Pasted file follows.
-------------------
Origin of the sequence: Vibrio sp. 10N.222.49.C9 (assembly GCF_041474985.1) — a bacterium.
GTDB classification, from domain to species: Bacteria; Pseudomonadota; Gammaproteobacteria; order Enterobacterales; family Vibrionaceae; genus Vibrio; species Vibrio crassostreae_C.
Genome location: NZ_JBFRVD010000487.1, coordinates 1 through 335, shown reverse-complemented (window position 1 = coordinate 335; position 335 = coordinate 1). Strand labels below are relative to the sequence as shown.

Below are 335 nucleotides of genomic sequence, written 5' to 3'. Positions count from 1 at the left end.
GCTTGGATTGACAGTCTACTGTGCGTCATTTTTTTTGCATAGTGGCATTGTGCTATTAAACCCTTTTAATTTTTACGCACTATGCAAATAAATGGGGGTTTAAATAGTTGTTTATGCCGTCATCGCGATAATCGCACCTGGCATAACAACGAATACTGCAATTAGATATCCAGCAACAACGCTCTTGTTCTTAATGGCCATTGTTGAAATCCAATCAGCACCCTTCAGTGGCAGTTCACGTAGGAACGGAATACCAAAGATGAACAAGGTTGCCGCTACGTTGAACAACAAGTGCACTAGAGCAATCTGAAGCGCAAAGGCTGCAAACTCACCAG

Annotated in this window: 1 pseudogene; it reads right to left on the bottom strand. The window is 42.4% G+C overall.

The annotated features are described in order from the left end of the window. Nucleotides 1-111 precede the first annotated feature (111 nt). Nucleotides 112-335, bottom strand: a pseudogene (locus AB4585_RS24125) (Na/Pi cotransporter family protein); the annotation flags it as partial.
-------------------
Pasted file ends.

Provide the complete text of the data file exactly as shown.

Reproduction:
Origin of the sequence: Vibrio sp. 10N.222.49.C9 (assembly GCF_041474985.1) — a bacterium.
GTDB classification, from domain to species: Bacteria; Pseudomonadota; Gammaproteobacteria; order Enterobacterales; family Vibrionaceae; genus Vibrio; species Vibrio crassostreae_C.
Genome location: NZ_JBFRVD010000487.1, coordinates 1 through 335, shown reverse-complemented (window position 1 = coordinate 335; position 335 = coordinate 1). Strand labels below are relative to the sequence as shown.

Below are 335 nucleotides of genomic sequence, written 5' to 3'. Positions count from 1 at the left end.
GCTTGGATTGACAGTCTACTGTGCGTCATTTTTTTTGCATAGTGGCATTGTGCTATTAAACCCTTTTAATTTTTACGCACTATGCAAATAAATGGGGGTTTAAATAGTTGTTTATGCCGTCATCGCGATAATCGCACCTGGCATAACAACGAATACTGCAATTAGATATCCAGCAACAACGCTCTTGTTCTTAATGGCCATTGTTGAAATCCAATCAGCACCCTTCAGTGGCAGTTCACGTAGGAACGGAATACCAAAGATGAACAAGGTTGCCGCTACGTTGAACAACAAGTGCACTAGAGCAATCTGAAGCGCAAAGGCTGCAAACTCACCAG

Annotated in this window: 1 pseudogene; it reads right to left on the bottom strand. The window is 42.4% G+C overall.

The annotated features are described in order from the left end of the window. Nucleotides 1-111 precede the first annotated feature (111 nt). Nucleotides 112-335, bottom strand: a pseudogene (locus AB4585_RS24125) (Na/Pi cotransporter family protein); the annotation flags it as partial.